Two years on from the publication of the NHS five year forward view, we assess how much progress has been made and what still needs to be done to align policies with the plan.
In October 2014, NHS England and other arms-length bodies published the NHS five year forward view (Forward View). The Forward View set out a vision of how NHS services need to change to meet the needs of the population. It argued that the NHS should place far greater emphasis on prevention, integration of services, and putting patients and communities in control of their health.
The Forward View differed from previous policy documents; instead of setting out a blueprint for the future, it outlined a number of care models that can be adapted to put in place services appropriate to the needs of local populations. The emphasis was on ‘diverse solutions and local leadership, in place of further structural distraction’ supported by ‘meaningful local flexibility in the way payment rules, regulatory requirements and other mechanisms are applied’ (p 4).
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Filed under: NHS, NHS five year forward view, The Kings Fund
The Health Foundation and The King’s Fund both support the concept of a Transformation Fund for the NHS in England. The two organisations came together to undertake a programme of work detailing the key aspects of such a fund.
Making change possible: a Transformation Fund for the NHS draws on analysis conducted by the two organisations, in particular six case studies of funding transformation, in the health sector and beyond, along with examples of local NHS initiatives. We also captured the experience of NHS leaders and some of those organisations across the NHS that have been at the forefront of efforts to implement changes in the delivery of care.
Appendices to the report give more details of the work underpinning it.
- Appendix 1 provides full information about the case studies.
- Appendix 2 explains the methodology used to calculate the size of the Fund and gives details of the local NHS examples of change that we examined.
- Appendix 3 looks at the potential for realising value from surplus NHS estate.
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Filed under: NHS, NHS, Research report, The Health Foundation, The Kings Fund, Transformation Fund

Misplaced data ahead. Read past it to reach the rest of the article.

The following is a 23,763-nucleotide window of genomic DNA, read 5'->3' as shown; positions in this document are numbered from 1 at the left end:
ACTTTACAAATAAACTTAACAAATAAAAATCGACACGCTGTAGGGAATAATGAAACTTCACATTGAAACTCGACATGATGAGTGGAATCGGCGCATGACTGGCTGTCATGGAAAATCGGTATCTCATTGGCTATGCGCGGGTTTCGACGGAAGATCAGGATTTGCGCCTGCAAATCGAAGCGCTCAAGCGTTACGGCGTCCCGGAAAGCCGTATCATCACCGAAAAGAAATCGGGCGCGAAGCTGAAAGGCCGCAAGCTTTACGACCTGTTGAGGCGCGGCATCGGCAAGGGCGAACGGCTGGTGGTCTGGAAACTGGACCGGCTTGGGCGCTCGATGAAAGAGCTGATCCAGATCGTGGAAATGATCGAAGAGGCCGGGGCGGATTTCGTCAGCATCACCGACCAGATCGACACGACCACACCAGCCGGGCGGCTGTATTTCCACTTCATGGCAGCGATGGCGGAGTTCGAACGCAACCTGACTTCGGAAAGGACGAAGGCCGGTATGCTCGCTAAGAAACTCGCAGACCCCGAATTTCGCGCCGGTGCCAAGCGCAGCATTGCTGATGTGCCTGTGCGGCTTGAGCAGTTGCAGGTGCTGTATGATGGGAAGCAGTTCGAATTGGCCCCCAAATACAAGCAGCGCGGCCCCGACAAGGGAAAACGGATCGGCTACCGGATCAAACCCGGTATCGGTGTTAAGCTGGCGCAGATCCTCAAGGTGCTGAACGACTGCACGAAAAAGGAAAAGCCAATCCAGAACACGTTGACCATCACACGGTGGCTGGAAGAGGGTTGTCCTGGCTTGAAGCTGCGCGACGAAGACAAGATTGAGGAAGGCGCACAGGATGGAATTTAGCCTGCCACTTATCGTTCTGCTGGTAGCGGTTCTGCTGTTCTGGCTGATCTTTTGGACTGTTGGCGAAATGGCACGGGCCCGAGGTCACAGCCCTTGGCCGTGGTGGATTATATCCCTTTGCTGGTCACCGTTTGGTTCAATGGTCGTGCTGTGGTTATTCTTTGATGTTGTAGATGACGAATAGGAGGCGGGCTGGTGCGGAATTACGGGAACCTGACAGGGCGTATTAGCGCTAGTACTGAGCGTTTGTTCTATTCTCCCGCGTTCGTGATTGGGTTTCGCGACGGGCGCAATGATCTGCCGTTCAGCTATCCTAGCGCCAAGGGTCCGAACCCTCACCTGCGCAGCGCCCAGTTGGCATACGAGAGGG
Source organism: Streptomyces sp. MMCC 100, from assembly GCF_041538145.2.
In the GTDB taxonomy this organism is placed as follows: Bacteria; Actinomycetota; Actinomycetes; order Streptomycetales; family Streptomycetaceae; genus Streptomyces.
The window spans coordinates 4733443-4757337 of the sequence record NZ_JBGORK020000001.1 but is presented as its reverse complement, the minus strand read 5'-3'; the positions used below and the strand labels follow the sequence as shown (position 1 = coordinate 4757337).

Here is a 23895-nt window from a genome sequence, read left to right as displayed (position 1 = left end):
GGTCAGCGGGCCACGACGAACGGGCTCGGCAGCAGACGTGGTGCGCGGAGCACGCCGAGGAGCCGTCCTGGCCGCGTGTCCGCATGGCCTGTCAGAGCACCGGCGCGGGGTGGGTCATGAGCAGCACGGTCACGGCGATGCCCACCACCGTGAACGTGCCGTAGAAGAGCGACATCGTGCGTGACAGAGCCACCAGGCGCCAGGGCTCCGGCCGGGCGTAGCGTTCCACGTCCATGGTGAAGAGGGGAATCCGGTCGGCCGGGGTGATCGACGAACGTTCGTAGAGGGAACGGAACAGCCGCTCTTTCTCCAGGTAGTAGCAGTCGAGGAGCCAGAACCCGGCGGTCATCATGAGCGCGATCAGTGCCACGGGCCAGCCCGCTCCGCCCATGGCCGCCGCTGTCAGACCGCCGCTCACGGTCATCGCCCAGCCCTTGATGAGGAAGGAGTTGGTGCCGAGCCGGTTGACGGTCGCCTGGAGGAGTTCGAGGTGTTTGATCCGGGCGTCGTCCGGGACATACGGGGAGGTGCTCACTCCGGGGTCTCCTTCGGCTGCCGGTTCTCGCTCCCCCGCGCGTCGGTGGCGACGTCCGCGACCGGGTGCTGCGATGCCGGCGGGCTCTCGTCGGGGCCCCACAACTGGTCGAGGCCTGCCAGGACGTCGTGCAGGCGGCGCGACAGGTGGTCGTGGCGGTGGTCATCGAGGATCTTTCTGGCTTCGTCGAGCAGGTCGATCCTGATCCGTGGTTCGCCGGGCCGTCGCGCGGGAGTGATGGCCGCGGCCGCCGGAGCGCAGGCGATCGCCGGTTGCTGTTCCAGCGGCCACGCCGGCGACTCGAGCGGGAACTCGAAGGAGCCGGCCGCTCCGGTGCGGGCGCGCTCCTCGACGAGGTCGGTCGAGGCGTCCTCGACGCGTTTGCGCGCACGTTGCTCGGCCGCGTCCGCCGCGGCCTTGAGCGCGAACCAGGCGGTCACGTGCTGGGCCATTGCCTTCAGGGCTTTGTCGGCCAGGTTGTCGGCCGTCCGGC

As the NHS begins a new financial year and we move from one parliament to another, it is clear from the performance on key headline targets and standards and from our latest survey of finance directors that the NHS will face huge challenges this year.
It now seems certain that hospitals and other NHS providers in England overspent their budgets in 2014/15 by more than £800 million. This is despite nearly £900 million being provided by the Treasury or switched from capital budgets to plug the growing black hole in NHS finances. According to the regular survey undertaken for the report, almost 60 per cent of trust finance directors said that they were dependent on additional financial support or had drawn down their reserves in 2014/15.
The financial outlook for 2015/16 is even gloomier, with two-thirds of hospitals concerned about staying within budget over the next year. Although commissioners are more optimistic, 40 per cent of finance leads from clinical commissioning groups are also concerned about whether they will be able to balance the books in 2015/16.
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Filed under: NHS, NHS, QMR, The Kings Fund
During its lifetime our health system has undergone profound change, with the recent Health and Social Care Act introducing the most wide-ranging reforms since the NHS was founded in 1948
In the wake of the Health and Social Care Act 2012, introduced by Andrew Lansley, there was a lot of confusion about the new structure – and funding systems – within the NHS.
This video, produced by the King’s Fund think tank, gives an idea of what the reforms were originally meant to achieve, and of the situation that has resulted.
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Filed under: Uncategorized, NHS, The Kings Fund
The NHS is going through the biggest financial squeeze in its history. Since 2010, its budget has effectively been frozen, increasing by just enough to cover inflation. While this is generous compared to other areas of public spending, increasing demand for care means that services are under huge pressure.
The NHS has responded well to these challenges but financial pressures are growing, with large numbers of hospitals now in deficit. Looking further ahead, pressure to spend more will grow as the costs of treatment rise, public expectations increase and the population continues to age. Here is a selection of our research, analysis and other content relating to NHS funding and finances.
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Filed under: Uncategorized, financial squeeze, NHS, The Kings Fund